Kids and Fishing 
By Daniel Kiazyk

Well, the weather pattern had held for a couple of weeks and fish were holding in a very regular pattern. To be very honest fishing had become a bit static – ooh…. I hate to say that, but it’s in a good sense: Fish were in a predictable pattern and as a result fishing was predictable.

Having said the latter I’d come up with an idea that would take on a different twist than I work with on a daily “fishing basis”. My daily fishing routine is to provide services for a fee to those who want to do battle with our trophy fish in Southern Manitoba. However, I wanted to do something different this particular day, something purely for pleasure; Take a kid fishing.

As I sat out in my boat that morning, picking up a few more goldeye, I decided it would be more fun to do this with a nephew who I knew wanted to do some fishing. After about four or five calls later, I was finally able to track Robert down. Kids nowadays are busy or they aren’t. Robert is in the prior group. Robert wasn’t available that day, but he could go on another day, a day where I was free.

Having my nephew lined up for a day, I started to think of what I was going to do on the water with him so as to maximize his fishing experience. As the old adage goes you can lead a horse to water but you really should get him to want to (fish) drink again and again…..

Firstly I wasn’t planning a long day. As a full time teacher, I know how punishing it is to have a kid do something over too long a period of time that may be “boring”. Our day would be no longer than four hours. Not too long. Next I would have to think on the species we would tackle. Well, I had an idea that would fit in with the time period and interest of Robert. Our project was to focus on goldeye.

Why? Well, for starters I thought that a visual fishing approach would be of greater interest than placing a rod in a road holder. Moreover Robert doesn’t really have a lot of experience fishing so a big ol’ cat might be too much for him. I really thought that a bobber going down would also help keep his interest (and if the action picked up he would gain an appreciation for a particularly appealing form of fishing).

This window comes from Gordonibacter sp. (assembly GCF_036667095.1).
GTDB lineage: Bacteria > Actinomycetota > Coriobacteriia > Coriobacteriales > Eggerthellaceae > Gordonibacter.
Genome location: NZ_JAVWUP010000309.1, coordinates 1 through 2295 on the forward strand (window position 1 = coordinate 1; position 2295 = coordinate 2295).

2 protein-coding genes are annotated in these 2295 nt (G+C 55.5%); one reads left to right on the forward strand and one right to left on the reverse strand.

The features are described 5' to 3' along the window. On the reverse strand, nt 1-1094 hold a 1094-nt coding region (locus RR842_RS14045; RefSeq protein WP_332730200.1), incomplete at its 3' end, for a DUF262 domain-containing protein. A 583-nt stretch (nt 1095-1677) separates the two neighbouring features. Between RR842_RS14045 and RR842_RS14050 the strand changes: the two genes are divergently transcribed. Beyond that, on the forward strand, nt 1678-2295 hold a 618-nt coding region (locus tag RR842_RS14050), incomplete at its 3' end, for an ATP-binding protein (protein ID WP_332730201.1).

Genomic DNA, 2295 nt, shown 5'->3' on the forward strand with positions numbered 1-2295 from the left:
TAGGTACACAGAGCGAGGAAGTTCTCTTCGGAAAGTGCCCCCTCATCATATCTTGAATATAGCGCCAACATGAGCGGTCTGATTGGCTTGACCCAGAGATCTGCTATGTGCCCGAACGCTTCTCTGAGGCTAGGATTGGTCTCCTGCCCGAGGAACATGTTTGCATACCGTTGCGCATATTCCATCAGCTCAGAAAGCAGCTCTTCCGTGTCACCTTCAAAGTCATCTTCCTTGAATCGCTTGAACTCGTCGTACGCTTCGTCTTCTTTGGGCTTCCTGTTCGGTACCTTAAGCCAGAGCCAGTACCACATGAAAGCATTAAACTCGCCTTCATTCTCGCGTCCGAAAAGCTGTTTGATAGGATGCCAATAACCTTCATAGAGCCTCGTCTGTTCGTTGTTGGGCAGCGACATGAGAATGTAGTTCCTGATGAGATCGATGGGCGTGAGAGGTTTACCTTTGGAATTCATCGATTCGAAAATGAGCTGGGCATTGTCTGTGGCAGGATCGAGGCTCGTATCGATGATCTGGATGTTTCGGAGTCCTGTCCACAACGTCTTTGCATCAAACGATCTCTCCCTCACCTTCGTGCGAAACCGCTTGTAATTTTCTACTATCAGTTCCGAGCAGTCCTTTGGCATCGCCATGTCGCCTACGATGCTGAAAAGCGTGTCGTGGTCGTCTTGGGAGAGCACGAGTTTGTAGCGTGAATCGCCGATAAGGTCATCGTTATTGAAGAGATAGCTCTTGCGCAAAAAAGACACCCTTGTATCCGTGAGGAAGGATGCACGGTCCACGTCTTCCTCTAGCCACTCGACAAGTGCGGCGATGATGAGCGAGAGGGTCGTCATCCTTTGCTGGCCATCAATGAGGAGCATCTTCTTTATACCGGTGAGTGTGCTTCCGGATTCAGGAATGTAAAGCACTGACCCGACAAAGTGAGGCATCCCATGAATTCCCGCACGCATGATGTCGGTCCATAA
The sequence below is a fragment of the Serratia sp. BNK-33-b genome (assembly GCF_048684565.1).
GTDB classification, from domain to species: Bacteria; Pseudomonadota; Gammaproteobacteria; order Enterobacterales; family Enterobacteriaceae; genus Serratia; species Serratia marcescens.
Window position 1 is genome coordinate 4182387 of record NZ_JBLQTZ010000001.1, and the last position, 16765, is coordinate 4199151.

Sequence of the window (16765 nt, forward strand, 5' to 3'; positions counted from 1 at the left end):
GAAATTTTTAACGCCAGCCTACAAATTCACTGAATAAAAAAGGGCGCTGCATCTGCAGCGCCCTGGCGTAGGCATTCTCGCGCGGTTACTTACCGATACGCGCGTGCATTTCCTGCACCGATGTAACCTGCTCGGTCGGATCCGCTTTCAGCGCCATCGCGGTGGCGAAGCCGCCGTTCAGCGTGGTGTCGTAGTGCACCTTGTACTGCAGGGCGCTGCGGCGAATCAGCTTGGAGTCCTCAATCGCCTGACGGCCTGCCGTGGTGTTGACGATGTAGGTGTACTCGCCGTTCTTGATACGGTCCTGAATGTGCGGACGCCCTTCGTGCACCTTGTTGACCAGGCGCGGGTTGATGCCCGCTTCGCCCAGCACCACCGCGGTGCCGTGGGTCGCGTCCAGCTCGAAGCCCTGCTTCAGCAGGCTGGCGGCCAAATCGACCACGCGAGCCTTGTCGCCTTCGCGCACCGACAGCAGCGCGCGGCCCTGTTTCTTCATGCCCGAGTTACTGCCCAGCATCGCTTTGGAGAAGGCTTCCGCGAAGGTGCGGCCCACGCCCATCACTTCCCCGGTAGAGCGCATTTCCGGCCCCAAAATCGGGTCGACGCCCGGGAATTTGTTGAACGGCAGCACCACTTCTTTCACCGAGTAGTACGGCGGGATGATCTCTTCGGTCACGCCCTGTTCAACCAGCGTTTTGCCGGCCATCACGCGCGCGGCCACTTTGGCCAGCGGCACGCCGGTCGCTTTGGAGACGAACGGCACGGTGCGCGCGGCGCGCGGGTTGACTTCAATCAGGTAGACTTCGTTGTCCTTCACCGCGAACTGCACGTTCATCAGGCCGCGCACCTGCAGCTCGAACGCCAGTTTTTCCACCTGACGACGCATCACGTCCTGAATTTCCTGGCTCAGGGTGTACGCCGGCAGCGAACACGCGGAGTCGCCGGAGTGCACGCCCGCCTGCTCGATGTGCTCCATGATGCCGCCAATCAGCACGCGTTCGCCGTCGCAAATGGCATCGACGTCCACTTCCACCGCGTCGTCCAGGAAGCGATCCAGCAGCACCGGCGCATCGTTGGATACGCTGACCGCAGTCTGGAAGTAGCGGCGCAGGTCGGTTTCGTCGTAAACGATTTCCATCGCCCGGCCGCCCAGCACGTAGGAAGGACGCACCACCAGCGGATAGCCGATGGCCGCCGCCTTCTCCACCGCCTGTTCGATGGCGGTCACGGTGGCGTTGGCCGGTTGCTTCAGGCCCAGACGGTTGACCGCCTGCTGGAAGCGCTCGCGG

Other considerations that I needed to make was to be sure that I had enough food on hand and I also had to have weather protection for my young nephew. Basically I didn’t have much to consider as all parts of his day were covered by material that I would have on hand for any other client eg. safety, tackle, bait etc. But the difficulty was going to be to try to include him in the activity so that he could feel that he was really involved and was really fishing. And there’s always that teacher part in me that was going to think of as many ways that I could think of to teach him some of the important components of our great sport: Sportsmanship, safety, courtesy to shore and other boat anglers, and an appreciation of our great outdoors.

So the day came along, Robert met me at home and we spent a little time looking over our equipment that we’d use for the day. I also asked Rob if he had any “stuff” he wanted to bring along for the day. Rob was quiet and seemed a bit nervous – nothing I did not expect. Kids are always like that at first they aren’t sure but once things get going they open up and have a whole lot of fun. By giving a kid the idea of what we would be using and doing I was hoping that I would reduce the level of stress for him and get him into the mood to go out and do some fishing.

Arriving at the river I implicated Rob in our outing by passing him the bowline and gave him some instructions on what to expect as the boat would leave the trailer. Just holding the boat and leaving him alone to hold a very important piece of equipment was an experience that I wanted him to have. Doing the prior meant that he had a big responsibility and he was able to do it. Once we both got in the boat I discussed some safety issues of being in a boat and how I wanted him to think of his own personal safety. All went well and soon we were moving out to where we would fish that afternoon.

Part of the ritual in my boat is to have all of its occupants capable of carrying out tasks and know where “stuff” is located in the boat. In short order, Rob was able to weigh/lower the anchor on his own. Perhaps this might not seem like a big deal, but for a 13 year old, it means you’re doing something important but it was something necessary to catching fish.

As for the angling, my decision proved to be a good one as we would do quite well with the goldeye that day. Robert really got into watching his bobber go down. It even turned out that we had such a good day that we even went so far as to bet on who would catch the most. I’ll do the latter just to build even more comradery in the boat. However just to see the young fellow hold a fish bait his own hook was a reward in itself. I would have to say that getting a kid out to fish is a really important responsibility for all fishermen. If we could all do it a little more we could protect the incredibly significant right that we have when we fish.

A bit of planning and a bit of time out on the water can make the difference for kid for now and who knows…. for a lifetime.